Chattanooga A to Z
What makes the Scenic City special
What locals like
Residents describe why they love Chattanooga.
Where we live
A guide to the region’s diverse housing options.
Where we work
From candies to cars, what’s made in Chattanooga.
Where we play
From parks to theaters, there’s lots of entertainment.
Need to know
A resident’s guide for getting by in the Scenic City.
Rossville: City Profile
Article Tools:  Print version
Sunday, March 25, 2012    |   
The John Ross House, built in 1797, is the oldest house in the Chattanooga area and was once home to Chief John Ross, leader of the Cherokees.
The John Ross House, built in 1797, is the oldest house in the Chattanooga area and was once home to Chief John Ross, leader of the Cherokees.
Photo by John Rawlston.

"The John Ross House has a tremendous amount of history. It has more history than anything around."

— Larry Rose, president of the Chief John Ross Association

Location: In Northwest Georgia, just across the state line from Chattanooga

Size: 1.8 square miles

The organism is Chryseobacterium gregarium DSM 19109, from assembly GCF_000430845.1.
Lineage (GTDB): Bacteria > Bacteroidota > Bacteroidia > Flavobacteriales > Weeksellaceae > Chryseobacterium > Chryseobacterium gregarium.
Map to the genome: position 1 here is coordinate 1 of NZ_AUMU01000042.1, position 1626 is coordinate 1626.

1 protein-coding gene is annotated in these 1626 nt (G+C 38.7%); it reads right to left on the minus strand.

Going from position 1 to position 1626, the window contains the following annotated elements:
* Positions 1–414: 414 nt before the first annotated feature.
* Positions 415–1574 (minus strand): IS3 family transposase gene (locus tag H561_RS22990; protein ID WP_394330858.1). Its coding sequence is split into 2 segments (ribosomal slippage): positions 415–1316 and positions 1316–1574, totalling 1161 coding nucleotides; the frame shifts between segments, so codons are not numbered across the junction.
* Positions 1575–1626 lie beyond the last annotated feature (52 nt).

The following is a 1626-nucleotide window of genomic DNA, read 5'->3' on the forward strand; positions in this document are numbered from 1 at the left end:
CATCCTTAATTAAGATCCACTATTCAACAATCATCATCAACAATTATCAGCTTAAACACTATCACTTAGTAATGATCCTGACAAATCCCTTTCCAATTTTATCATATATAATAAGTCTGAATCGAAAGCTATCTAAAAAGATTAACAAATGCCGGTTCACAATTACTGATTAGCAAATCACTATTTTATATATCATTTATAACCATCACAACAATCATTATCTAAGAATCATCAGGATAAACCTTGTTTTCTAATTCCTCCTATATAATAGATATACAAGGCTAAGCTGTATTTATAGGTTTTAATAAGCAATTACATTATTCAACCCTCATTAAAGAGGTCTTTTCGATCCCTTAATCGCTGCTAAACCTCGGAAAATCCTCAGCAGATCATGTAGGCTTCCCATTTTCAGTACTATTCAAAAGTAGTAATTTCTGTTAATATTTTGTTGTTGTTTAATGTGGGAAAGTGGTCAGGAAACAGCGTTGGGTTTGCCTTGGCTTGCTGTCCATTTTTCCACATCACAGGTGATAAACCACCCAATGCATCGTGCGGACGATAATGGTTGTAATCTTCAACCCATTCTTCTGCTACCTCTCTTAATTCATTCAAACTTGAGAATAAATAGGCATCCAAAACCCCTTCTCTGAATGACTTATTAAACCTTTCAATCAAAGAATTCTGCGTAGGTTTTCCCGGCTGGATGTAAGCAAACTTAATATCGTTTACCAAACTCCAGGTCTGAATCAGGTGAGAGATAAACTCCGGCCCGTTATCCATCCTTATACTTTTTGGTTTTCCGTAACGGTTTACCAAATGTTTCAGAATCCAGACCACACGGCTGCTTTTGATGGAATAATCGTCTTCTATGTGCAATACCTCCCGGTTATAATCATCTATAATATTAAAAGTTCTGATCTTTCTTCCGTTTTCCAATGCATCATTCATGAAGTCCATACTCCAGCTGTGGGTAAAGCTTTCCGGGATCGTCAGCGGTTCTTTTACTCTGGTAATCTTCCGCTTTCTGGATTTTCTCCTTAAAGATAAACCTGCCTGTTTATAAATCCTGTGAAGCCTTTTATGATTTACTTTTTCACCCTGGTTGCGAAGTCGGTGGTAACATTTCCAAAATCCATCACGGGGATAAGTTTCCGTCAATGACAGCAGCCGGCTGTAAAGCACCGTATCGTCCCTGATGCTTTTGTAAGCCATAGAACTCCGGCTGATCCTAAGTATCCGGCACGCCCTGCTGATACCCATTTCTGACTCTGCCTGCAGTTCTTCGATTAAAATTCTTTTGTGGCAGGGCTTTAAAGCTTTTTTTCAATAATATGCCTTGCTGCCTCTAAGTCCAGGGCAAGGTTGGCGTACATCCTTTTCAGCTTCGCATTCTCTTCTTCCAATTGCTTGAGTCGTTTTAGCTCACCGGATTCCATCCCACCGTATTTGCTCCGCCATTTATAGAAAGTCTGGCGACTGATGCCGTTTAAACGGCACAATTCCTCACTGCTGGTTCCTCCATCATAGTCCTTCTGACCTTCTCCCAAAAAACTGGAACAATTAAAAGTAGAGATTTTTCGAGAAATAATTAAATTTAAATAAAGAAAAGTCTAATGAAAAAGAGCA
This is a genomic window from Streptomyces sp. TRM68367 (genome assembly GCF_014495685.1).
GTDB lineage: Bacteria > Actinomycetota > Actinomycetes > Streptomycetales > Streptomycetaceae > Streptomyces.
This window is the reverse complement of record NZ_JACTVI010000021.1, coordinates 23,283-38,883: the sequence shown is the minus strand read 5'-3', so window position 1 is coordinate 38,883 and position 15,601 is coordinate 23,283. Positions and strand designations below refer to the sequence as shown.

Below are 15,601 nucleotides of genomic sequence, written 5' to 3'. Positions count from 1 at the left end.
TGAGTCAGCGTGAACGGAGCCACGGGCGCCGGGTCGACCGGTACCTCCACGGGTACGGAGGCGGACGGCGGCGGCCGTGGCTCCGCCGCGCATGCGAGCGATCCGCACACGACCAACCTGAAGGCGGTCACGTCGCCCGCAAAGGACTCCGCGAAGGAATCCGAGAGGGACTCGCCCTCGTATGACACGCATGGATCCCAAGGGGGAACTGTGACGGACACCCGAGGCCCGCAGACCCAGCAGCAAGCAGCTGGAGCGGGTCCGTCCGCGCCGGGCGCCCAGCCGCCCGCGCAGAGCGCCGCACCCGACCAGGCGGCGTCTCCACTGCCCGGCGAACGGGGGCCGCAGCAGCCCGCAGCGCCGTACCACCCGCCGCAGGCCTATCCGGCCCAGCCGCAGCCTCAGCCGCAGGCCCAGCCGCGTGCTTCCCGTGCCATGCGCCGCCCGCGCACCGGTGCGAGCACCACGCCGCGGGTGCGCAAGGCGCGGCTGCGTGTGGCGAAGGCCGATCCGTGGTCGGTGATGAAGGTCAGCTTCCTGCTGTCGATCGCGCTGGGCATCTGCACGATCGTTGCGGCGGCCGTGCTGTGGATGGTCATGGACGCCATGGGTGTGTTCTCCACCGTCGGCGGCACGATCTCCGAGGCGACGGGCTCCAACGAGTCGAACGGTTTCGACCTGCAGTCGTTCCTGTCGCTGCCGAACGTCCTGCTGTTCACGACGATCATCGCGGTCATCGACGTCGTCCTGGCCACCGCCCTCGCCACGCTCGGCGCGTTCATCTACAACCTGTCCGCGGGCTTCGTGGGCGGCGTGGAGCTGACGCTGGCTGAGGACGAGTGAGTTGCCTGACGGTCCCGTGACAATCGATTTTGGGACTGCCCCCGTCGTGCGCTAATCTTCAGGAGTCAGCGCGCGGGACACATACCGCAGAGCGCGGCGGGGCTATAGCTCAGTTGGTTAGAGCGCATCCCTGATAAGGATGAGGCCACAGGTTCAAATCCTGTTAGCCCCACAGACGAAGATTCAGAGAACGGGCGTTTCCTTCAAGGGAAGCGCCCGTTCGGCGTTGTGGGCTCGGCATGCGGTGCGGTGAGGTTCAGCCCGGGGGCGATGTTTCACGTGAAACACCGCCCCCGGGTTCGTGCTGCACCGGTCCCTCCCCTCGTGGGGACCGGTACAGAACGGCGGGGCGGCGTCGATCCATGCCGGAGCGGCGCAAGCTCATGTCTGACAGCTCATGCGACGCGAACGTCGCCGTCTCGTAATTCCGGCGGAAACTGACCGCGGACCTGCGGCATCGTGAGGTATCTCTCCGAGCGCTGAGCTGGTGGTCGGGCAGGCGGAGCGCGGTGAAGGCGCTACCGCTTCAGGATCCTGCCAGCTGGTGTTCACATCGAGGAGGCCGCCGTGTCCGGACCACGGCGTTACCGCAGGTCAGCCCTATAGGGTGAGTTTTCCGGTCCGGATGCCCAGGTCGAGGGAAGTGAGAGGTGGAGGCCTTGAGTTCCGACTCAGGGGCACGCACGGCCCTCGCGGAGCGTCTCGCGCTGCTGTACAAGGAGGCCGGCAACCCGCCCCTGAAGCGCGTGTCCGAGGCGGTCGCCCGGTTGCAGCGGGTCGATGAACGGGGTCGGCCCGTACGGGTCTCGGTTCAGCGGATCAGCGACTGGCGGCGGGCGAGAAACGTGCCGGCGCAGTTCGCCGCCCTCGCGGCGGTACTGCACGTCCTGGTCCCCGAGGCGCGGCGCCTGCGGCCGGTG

Founded: Officially incorporated on Aug. 25, 1905, but the settlement of Poplar Springs dates back to 1785.

Population: 4,105

Mayor: Teddy Harris.

City Council: Cindy Bradshaw, Rick Buff, Hal Gray Jr., Joyce Wall

Attraction: The home of Chief John Ross, leader of the Cherokees. Built in 1797, the 215-year-old house is the oldest in the Chattanooga area and figured in the history of the Cherokees. It also was used by both sides during the Civil War. Located at 212 Andrews St., it's open from 10 a.m. to 2 p.m. on Thursdays, Fridays and Saturdays in June, July and August. Other times, the house is open to groups of 12 or more by reservation. To arrange a tour or join the Chief John Ross Association, the volunteer group that owns and operates the house, call Larry Rose at 706-866-5171.

Schools: Ridgeland High, Rossville Middle, Rossville Elementary, Stone Creek Elementary

Famous residents: Chief John Ross; Lauren Alaina, 2011 "American Idol" TV show runner-up.

Fun fact: Peerless Woolen Mills in Rossville was once the largest single-unit mill in the world.